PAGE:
Performance was evaluated using the area under the curve (AUC) of the receiver operating characteristic (ROC) curve, balanced classification accuracy (BCA) [28], sensitivity, and specificity. The positive classes were defined as GIST, the presence of the mutations, and a high MI. The mean performance measures over the 100 cross-validation iterations were computed, and their 95% confidence intervals (CIs) were constructed using the corrected resampled t-test [29]. When plotting ROC curves, confidence bands were constructed using fixed-width bands [30].

First, to evaluate the predictive value of imaging, a radiomics model based on imaging only was evaluated. To assess the predictive value of volume alone, an additional volume-only model was trained. Second, as radiologists frequently use age, sex, and location in the differential diagnosis, an additional model for the differential diagnosis was created based on radiomics, age, sex, and location.

Model Insight

The differences in feature values and CT acquisition parameters between the GIST and non-GIST cohorts were assessed using a Mann–Whitney U univariate statistical test for continuous variables, and a chi-square test for categorical variables. P-values of the features were corrected for multiple testing using the Bonferroni correction, i.e., multiplying the p-values by the number of tests. Values of p < 0.05 were considered statistically significant. For the statistically significant acquisition parameters, the individual predictive value was assessed using the AUC.

To gain insight into the models, the patients were ranked from typical to atypical for both the GIST and non-GIST groups, based on the consistency of the model predictions. This was determined by the number of times (percentage) that a patient was classified correctly when included in the test set of a cross-validation iteration. Typical examples for each class consisted of the patients who were always classified correctly; atypical vice versa.

The robustness of the radiomics features and model to variations in the segmentations and the CT acquisition protocols was evaluated using the intra-class correlation coefficient (ICC) [31, 32] and ComBat [33, 34] (see Supplemental Material 3).

Performance of the Radiologists

To compare the models with clinical practice, three radiologists (5, 15, and 12 years of experience) independently scored the lesions on a ten-point scale to indicate their certainty of the tumor being a GIST (i.e., 1 = strongly disagree, 10 = strongly agree). The radiologists were blinded for the diagnosis but had access to the CT scan, patient age, and sex. The agreement between radiologists was evaluated using Cohen’s kappa. To enable direct statistical comparison, the radiomics model was evaluated in an additional leave-one-out cross-validation, after which the DeLong test was used to compare the AUCs [35].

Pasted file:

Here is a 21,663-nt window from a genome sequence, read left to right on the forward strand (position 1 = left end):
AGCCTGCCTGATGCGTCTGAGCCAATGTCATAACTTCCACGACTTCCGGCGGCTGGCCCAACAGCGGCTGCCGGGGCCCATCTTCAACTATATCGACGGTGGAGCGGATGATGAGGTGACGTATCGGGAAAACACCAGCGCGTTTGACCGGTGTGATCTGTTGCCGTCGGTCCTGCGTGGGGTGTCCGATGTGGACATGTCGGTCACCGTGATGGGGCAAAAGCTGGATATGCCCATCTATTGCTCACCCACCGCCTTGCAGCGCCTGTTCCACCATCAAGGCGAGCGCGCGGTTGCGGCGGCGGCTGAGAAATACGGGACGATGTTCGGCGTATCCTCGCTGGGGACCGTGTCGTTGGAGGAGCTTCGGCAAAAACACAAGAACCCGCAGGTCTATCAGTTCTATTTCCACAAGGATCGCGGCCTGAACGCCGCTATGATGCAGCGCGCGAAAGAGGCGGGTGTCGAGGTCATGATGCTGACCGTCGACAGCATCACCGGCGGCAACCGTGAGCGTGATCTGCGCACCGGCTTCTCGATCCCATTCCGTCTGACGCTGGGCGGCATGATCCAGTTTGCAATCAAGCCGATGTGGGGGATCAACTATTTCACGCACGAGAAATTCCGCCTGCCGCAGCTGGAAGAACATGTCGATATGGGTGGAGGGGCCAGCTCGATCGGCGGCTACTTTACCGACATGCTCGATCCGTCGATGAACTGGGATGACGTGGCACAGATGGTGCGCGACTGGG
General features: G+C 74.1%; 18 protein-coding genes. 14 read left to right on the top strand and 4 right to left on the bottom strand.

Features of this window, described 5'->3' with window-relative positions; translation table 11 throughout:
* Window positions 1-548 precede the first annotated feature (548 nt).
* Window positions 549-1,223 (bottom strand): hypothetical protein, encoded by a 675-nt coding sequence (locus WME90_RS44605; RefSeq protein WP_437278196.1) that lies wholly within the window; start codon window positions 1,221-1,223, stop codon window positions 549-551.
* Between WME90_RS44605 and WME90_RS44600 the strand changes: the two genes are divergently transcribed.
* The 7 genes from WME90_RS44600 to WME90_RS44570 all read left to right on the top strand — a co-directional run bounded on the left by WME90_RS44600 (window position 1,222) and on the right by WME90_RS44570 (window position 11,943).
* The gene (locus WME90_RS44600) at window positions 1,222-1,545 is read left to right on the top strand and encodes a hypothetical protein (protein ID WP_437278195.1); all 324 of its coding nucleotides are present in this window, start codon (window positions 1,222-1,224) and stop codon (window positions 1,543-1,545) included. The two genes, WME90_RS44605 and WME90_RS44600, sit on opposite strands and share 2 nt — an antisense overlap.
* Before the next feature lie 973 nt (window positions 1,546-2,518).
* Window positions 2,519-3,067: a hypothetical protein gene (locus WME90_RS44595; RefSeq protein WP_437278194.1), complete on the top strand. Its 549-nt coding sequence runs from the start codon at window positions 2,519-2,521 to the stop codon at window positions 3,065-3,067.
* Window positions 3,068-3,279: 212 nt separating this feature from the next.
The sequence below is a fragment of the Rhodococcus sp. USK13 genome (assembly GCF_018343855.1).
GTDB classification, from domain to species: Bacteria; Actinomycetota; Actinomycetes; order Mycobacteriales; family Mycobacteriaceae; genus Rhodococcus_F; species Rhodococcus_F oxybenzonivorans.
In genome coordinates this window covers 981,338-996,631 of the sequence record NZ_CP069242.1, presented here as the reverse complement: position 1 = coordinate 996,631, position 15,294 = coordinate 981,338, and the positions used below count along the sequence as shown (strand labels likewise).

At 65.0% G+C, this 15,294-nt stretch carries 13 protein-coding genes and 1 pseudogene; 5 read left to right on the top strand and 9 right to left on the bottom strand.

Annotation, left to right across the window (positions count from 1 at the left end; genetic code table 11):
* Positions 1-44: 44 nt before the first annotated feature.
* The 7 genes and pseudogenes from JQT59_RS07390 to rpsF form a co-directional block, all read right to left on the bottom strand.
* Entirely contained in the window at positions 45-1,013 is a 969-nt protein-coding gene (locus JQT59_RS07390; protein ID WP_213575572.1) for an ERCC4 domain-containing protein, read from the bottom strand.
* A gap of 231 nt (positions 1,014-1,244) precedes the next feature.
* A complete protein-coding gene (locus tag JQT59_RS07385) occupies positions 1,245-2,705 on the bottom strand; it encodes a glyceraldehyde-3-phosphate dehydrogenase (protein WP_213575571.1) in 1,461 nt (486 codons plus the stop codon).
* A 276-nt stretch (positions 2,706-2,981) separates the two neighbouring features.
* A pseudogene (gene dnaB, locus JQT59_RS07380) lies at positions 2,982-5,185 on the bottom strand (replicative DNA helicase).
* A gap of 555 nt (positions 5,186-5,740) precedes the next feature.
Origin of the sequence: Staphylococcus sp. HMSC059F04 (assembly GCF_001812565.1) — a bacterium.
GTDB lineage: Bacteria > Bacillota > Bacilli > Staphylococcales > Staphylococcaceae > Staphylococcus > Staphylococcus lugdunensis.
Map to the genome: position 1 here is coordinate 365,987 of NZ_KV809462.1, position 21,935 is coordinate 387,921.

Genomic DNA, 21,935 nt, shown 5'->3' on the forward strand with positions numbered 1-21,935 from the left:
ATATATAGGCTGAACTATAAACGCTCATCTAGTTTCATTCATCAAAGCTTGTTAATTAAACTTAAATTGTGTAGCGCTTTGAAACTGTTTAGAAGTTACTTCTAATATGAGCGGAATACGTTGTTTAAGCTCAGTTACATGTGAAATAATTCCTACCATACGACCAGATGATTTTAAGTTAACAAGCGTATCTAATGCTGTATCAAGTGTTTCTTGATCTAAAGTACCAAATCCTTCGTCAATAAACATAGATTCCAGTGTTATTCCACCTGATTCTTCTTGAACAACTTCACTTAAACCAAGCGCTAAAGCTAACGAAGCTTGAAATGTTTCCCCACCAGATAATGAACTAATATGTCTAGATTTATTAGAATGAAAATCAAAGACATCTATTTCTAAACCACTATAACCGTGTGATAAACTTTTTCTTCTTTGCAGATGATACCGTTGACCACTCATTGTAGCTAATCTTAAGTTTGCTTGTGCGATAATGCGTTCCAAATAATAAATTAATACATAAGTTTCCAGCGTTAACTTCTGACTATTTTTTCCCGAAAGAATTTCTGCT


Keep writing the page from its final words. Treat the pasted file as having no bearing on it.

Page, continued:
The dataset included 247 patients (125 GISTs, 122 non-GISTs) (see Table 1) and has been publicly released [36]. The dataset of 247 CT scans originated from 66 different scanners, resulting in variation in the acquisition protocols. The scans originated from four different manufacturers (Siemens, Berlin, Germany: 126; Philips, Eindhoven, the Netherlands: 63; General Electric, Boston, United States: 10; Toshiba, Tokyo, Japan: 48). Between the GIST and non-GIST scans, statistically significant differences were found in peak kilovoltage (KVP) (p = 0.025), slice thickness (p = 9.52 × 10−4). Their individual predictive power was however low (AUC of 0.56 for KVP, 0.60 for slice thickness), which is supported by the inter-quartile ranges being the same in GISTs and non-GISTs (KVP: (100.0, 120.0), slice thickness: (3.0, 5.0)). No statistically significant differences were found in manufacturer (p = 0.15), pixel spacing (p = 0.10), or tube current (p = 0.15). On the subset of 30 GISTs that was segmented by both observers, the mean DSC was 0.84 (standard deviation of 0.20), indicating good agreement.

Table 1 Clinical and CT scan characteristics of the dataset. The dataset of 247 CT scans originated from 66 different scanners, resulting in variation in the acquisition protocols. Note that while the imaging characteristics are specified per tumor type, these do not identify separate scanners: patients of various tumor types are scanned on the same scanners

Of the 125 GIST patients, two were not included in the molecular radiomics analysis as the molecular characteristics were obtained after receiving systemic treatment, resulting in 123 GIST patients included in the molecular analysis. The mutation analysis was performed on tissue obtained from the primary lesion, except for three patients where a metastatic hepatic lesion was used. c-KIT mutational analysis was performed in 98/123 (80%) GISTs. One patient had a c-KIT mutation which was not further specified. Twenty-six out of 98 patients (27%) had no c-KIT mutation. The majority of patients had a c-KIT exon 11 mutation (N = 59, 60%). Due to the low numbers of c-KIT exon 9 (N = 10), c-KIT exon 13 (N = 2), PDGFRA (N = 14), and BRAF (N = 0), these mutations were excluded from further analysis.

The MI was analyzed in 90/123 (73%) GISTs (55 low, 35 high). The MI of 33 (37%) GISTs was converted to the adjusted MI. The MI was determined on excision material in 54 (60%) patients, and on biopsy material in 36 (40%) patients, including one patient in which the MI was based on the hepatic GIST metastasis.

Differential Diagnosis

The performances of the models distinguishing GISTs from non-GISTs are shown in Table 2; the ROC curves are shown in Fig. 2. The radiomics model, i.e., based on imaging only, had a mean AUC of 0.77. An overview of the selected algorithms and hyperparameters for each cross-validation iteration in this model can be found online [27]. Only using volume did not perform well (AUC of 0.56). Combining radiomics with age, sex, and location yielded an improvement (AUC of 0.84).

Table 2 Performances of the models for the differential diagnosis based on radiomics features only, and radiomics, age, sex and tumor location, and that of the three radiologists (Rad1-3). Values for the models are the mean presented with their 95% confidence intervals
Fig. 2
figure 2